In last month's issue, Project True SStreet, our '87 Monte Carlo SS project car, received a fresh coat of color, as well as some wild ghost flames. Once that was completed, we had to determine what part of the beast to tackle next. From past experience, we know that all the power in the world will go to waste unless we can get it to the ground. With that being said, we decided to start with the G-body's rear. For those of you unfamiliar with the Tremec True Street class we'll be running at Super Chevy Show events, here's a brief overview. All vehicles must be Chevrolet or Chevrolet-powered, any drivetrain is permitted, and any size tires and wheels are permitted as long as the front and rear rubbers are DOT-approved. The driver must provide a valid driver's license, vehicle insurance card, and registration from the state they reside in. All DOT-mandated safety equipment must be in proper working order (headlights, turn signals, horn, etc.).
Once a drag race entry is purchased at the front gate and your car passes technical inspection, you will proceed to the designated area to line up for the cruise/road tour portion of the event to prove your ride's streetability. After returning from the road tour, all True Street participants will be lined up to make three back-to-back passes down the quarter-mile-you cannot open your hood, work on your car, refuel, or obtain assistance from any outside sources. All three runs are averaged out to determine the winners.
As you can see, your car must be in tip-top condition to endure such an event, especially since there's no time for last-minute repairs. With this being said, we embraced the challenge and are building an 8-second machine for True Street competition. Hopefully our trials and tribulations will ease your next hot rod's build process.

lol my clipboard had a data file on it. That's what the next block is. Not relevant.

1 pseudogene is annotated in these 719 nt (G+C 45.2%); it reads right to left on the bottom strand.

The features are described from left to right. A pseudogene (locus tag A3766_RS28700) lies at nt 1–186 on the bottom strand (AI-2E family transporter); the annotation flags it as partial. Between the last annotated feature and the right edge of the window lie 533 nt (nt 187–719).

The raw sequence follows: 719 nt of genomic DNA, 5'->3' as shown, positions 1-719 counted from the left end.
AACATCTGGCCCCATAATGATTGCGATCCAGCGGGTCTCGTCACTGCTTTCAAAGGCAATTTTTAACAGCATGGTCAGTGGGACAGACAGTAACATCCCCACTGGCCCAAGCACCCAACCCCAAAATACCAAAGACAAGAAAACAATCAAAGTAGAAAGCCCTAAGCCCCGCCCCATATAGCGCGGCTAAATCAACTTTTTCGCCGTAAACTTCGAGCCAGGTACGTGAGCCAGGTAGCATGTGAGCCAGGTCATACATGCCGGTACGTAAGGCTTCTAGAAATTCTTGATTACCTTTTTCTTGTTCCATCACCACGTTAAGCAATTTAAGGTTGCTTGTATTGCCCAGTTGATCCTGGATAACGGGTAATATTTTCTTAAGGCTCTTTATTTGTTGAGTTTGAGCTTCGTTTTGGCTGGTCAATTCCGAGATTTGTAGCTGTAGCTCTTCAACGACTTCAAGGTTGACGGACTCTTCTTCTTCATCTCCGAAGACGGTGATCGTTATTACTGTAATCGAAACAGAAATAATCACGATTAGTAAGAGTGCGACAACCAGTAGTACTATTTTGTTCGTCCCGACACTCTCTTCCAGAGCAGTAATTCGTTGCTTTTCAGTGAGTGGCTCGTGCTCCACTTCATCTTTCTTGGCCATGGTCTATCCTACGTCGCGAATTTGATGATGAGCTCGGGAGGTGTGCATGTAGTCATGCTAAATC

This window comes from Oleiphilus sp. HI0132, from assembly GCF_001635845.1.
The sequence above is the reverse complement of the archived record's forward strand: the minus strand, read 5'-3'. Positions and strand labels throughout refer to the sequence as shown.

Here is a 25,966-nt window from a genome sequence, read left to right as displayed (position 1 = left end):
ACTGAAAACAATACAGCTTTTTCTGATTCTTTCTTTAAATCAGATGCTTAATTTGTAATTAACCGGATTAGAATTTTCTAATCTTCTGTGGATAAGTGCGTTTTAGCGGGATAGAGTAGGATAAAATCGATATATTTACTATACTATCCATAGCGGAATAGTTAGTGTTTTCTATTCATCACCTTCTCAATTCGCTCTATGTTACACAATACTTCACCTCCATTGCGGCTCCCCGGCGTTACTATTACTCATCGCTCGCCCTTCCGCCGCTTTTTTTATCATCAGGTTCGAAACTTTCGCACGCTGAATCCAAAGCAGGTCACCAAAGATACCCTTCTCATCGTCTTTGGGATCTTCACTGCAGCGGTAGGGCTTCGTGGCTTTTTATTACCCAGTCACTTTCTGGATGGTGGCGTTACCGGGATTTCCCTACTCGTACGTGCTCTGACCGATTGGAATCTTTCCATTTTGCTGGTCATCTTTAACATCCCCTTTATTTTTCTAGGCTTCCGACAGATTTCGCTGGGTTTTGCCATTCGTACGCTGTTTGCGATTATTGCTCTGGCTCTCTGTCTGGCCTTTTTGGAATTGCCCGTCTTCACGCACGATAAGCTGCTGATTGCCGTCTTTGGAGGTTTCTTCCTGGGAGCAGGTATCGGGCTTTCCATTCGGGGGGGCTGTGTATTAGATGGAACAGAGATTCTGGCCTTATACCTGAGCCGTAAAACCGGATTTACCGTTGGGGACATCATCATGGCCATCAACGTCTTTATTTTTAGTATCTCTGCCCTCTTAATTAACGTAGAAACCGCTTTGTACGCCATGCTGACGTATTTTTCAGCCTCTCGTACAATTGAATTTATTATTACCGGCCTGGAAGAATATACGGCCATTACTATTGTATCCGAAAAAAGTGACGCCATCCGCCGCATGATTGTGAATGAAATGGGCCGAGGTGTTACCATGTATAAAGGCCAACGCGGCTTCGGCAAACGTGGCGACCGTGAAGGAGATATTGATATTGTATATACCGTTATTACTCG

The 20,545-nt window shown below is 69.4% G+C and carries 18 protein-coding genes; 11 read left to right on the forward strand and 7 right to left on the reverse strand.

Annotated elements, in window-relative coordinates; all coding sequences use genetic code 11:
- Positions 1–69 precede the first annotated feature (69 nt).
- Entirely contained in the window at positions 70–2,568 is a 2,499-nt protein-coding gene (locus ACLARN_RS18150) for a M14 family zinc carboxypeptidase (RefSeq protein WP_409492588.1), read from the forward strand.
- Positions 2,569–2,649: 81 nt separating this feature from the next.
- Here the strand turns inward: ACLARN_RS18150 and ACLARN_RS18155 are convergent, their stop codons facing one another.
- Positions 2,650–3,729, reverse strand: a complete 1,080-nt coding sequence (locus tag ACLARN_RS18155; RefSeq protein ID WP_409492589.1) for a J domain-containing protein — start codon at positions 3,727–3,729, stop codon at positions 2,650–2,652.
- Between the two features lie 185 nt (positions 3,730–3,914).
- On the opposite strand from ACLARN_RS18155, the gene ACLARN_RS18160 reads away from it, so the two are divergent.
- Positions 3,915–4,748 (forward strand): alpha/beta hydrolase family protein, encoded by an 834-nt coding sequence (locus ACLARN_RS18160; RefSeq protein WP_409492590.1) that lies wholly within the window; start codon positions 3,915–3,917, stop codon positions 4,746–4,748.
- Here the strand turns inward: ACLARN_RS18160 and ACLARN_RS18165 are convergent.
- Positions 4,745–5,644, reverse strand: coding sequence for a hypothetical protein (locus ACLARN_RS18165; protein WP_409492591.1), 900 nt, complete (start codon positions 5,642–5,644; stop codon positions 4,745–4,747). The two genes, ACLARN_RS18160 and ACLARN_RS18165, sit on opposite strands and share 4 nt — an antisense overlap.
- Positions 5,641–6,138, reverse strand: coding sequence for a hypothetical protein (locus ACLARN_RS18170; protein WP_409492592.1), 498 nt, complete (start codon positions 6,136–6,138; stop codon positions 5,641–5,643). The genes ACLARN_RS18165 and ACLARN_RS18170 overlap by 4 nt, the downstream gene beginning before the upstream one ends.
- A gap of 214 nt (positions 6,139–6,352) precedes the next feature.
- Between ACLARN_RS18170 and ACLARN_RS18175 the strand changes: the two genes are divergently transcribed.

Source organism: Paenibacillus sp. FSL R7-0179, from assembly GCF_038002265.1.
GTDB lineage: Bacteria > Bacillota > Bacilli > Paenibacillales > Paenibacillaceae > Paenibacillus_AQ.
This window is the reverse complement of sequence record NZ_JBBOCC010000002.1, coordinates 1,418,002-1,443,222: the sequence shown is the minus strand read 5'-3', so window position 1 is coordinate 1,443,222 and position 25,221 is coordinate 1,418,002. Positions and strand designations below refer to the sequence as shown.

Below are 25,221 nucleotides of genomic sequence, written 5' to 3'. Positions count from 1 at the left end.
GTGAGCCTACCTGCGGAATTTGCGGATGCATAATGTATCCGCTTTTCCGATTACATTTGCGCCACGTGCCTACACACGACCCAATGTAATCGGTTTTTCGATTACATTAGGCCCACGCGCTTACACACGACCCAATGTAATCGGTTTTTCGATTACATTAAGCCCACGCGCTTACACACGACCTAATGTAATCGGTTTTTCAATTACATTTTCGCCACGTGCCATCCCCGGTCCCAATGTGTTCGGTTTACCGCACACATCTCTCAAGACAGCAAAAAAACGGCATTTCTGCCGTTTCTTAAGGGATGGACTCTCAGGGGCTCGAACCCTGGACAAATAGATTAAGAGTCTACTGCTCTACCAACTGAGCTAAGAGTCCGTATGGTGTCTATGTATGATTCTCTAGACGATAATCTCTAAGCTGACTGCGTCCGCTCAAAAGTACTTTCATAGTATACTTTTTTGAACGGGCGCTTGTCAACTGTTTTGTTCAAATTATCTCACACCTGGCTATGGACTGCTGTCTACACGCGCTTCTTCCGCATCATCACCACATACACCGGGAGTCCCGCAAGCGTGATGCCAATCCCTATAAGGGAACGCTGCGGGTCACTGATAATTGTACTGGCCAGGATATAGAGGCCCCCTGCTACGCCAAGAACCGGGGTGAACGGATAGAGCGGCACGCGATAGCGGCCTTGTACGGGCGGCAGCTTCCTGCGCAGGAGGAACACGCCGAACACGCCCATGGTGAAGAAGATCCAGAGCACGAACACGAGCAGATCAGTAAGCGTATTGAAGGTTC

Back to our Monte Carlo. Obviously, the 7.5-inch 10-bolt stock rear would not be adequate, so building a bulletproof rear would be necessary to handle the 1,200-plus horsepower we plan on throwing at it. Putting in calls to both Chris Alston's Chassisworks and Strange Engineering shed a multitude of light on our situation. We learned that there's a fine line between a daily driven and an all-out drag car; we will try to implement them both into the equation, but it will be a give and take thing in the end.
We knew our FAB9 housing-loaded with options-would hold up to virtually anything, yet we were slightly unclear on what to stuff it with. After speaking with J.C. Cascio of Strange Engineering, we were given a clear path. At first, we asked the difference between its Pro Gear and its normal Street Gear. J.C. explained that the Pro Gear is made of a 9310 material, making it softer and able to handle and absorb shock in a high-horsepower vehicle; the street gear would break over time. Next, we asked the difference between the aluminum third member as opposed to the nodular iron unit. J.C. indicated that the main difference is the unit's weight, with the aluminum member checking in at less than 10 pounds-and, of course, its greater cost.
We knew the 40-spline axles were stronger, but are there any drawbacks? J.C. indicated that the 40-splines work best with a spool, which is not streetable, and the axle bearing has to be smaller to fit into the 9-inch housing end, leaving it exposed to a faster wear rate if used for daily street driving. As previously mentioned, there's going to be some give and take. After much thought, we based our decisions on the fact that our Monte Carlo would see much less road time and a boatload of track time. As always, weigh all your options before jumping in with both feet.